MADISON, Wis. (AP) — The Latest on efforts to invalidate Wisconsin's Republican-drawn legislative boundaries (all times local):

1:30 p.m.

Democrats are filing a second federal lawsuit challenging Republican-drawn legislative boundaries.

The Assembly Democratic Campaign Committee filed the lawsuit Friday, hours after a group of Democratic voters renewed their own federal challenge.

The lawsuits largely mirror one another. Both the ADCC and the voters allege Republican lawmakers unconstitutionally consolidated GOP when they redrew the boundaries in 2011.

The ADCC also argues the boundaries are causing serious difficulties in fundraising, registering voters and attracting volunteers.

A three-judge panel ruled in the voters' favor in 2016 but the U.S. Supreme Court ruled this summer that the voters lacked standing to sue on a statewide basis. The voters filed an amended complaint Friday adding 28 more voters as plaintiffs.

___

11 a.m.

Attorneys looking to invalidate Wisconsin's Republican-drawn legislative boundaries are adding more voters as plaintiffs in a lawsuit after the U.S. Supreme Court refused to consider the case this past summer.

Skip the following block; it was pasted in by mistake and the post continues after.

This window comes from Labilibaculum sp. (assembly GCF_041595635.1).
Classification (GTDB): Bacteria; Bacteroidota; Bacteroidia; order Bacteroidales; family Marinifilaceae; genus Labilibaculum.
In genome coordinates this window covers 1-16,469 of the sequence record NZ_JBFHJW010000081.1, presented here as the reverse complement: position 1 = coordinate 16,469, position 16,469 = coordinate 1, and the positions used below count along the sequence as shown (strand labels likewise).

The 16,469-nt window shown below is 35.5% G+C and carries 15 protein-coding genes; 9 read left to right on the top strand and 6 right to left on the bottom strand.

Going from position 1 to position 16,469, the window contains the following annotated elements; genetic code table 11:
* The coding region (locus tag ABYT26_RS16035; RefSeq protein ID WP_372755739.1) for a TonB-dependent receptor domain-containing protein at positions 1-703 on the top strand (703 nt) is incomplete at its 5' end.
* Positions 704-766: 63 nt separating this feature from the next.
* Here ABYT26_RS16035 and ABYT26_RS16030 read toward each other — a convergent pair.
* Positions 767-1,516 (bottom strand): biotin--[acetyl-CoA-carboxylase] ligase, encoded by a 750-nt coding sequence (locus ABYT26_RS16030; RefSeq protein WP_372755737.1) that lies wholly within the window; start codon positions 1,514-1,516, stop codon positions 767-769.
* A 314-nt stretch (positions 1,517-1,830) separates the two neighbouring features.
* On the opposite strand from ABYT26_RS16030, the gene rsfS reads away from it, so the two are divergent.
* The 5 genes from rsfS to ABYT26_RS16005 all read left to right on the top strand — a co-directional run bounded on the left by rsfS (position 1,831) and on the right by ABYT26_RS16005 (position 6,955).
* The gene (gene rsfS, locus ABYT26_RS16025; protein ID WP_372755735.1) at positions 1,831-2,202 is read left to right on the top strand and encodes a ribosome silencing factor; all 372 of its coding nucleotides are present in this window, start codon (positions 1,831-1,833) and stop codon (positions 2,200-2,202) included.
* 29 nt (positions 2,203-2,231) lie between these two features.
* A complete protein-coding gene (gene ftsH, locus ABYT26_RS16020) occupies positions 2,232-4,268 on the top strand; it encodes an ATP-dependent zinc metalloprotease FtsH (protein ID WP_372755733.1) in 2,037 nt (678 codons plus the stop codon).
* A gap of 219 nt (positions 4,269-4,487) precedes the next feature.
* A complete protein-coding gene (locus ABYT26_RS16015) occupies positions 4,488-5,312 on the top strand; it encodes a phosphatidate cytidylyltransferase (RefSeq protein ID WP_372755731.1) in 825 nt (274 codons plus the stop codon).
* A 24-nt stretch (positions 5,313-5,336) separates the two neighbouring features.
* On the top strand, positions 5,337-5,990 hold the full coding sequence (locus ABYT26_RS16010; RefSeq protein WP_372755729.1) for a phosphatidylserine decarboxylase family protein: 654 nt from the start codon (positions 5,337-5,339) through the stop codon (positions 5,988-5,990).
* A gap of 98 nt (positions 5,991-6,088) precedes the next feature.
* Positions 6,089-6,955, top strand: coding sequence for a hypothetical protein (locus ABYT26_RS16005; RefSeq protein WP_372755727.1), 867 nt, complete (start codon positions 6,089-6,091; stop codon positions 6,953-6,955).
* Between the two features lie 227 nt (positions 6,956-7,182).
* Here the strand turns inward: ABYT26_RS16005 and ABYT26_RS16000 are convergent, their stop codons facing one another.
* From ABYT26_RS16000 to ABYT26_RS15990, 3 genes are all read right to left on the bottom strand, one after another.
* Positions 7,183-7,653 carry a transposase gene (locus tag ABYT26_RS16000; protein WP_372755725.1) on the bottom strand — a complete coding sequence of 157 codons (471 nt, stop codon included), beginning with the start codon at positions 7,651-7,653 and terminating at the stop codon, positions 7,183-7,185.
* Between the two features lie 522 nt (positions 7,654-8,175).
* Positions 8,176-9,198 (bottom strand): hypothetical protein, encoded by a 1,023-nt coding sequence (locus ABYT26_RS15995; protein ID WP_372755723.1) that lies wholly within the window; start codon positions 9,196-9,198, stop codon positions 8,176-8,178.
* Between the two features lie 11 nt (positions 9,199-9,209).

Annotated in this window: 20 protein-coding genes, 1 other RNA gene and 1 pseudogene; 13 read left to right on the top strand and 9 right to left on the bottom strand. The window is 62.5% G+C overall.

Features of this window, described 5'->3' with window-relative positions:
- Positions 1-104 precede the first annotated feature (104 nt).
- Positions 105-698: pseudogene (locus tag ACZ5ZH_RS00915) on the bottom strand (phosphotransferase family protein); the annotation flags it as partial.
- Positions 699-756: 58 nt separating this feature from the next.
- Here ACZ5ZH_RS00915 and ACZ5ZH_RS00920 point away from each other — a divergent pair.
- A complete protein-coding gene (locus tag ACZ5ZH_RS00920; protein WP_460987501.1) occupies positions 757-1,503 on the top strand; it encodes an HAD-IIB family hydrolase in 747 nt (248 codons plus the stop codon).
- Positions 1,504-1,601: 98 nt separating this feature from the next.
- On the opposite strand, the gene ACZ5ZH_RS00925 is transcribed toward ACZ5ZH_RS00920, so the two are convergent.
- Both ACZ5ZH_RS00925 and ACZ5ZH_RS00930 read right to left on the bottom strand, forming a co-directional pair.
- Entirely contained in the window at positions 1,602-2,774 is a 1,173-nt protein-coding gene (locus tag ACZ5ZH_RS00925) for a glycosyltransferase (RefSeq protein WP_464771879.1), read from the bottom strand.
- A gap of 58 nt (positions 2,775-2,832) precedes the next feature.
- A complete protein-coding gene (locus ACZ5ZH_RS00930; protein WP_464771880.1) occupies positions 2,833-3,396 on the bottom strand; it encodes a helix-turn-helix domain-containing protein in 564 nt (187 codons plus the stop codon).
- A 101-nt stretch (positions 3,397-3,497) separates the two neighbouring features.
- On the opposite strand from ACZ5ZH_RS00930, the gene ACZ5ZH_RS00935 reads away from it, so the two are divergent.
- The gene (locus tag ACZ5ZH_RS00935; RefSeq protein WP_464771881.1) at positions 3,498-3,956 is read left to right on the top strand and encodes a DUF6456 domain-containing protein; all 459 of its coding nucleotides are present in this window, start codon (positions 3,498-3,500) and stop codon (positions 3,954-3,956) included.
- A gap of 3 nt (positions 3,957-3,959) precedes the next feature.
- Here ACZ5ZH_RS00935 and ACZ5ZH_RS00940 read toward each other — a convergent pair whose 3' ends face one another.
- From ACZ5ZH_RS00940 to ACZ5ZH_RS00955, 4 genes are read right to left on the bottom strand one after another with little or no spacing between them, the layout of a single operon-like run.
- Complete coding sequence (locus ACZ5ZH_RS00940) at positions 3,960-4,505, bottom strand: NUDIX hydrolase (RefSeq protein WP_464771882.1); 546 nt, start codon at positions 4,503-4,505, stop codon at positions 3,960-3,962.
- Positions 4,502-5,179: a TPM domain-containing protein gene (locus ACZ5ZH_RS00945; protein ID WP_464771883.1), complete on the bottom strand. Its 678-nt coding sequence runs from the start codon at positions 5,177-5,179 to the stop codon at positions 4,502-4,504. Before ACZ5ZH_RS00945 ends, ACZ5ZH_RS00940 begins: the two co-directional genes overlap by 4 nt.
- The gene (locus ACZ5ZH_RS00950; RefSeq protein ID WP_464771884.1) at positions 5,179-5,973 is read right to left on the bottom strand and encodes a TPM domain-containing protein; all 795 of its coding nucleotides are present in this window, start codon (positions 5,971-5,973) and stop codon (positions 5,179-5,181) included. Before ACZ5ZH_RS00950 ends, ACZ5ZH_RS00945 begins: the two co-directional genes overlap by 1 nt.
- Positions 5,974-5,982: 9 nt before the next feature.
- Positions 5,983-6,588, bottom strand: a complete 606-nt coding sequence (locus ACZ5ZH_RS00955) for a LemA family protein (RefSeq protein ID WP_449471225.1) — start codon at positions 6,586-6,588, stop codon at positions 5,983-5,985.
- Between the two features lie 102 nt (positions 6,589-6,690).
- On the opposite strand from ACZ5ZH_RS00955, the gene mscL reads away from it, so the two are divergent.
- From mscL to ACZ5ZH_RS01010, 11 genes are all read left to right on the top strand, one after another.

A dozen voters filed a federal lawsuit in 2015 alleging Republicans unconstitutionally consolidated GOP power when they redrew the boundaries in 2011. A three-judge panel agreed but the state Justice Department appealed to the U.S. Supreme Court.

The high court in June refused to hear the case, saying the plaintiffs lacked standing to sue on a statewide basis. Rather than dismissing the lawsuit, the justices gave the plaintiffs a chance to prove they have standing.

Attorneys filed an amended complaint Friday adding 28 additional Democratic voters across 34 districts as plaintiffs, alleging the boundaries hurt each of them.

___

8:30 a.m.

Attorneys seeking to invalidate Wisconsin's Republican-drawn legislative boundaries are getting ready to file new arguments after the U.S. Supreme Court refused to consider their lawsuit this past summer.

A dozen voters filed a federal lawsuit in 2015 alleging Republicans unconstitutionally consolidated GOP power when they redrew the boundaries in 2011. A three-judge panel agreed but the state Justice Department appealed to the U.S. Supreme Court.

The high court in June refused to hear the case, saying the plaintiffs lacked standing to sue on a statewide basis. Rather than dismissing the lawsuit, the justices gave the plaintiffs a chance to prove they have standing.

The voters' attorneys are expected to file an amended complaint Friday morning in federal court in Madison.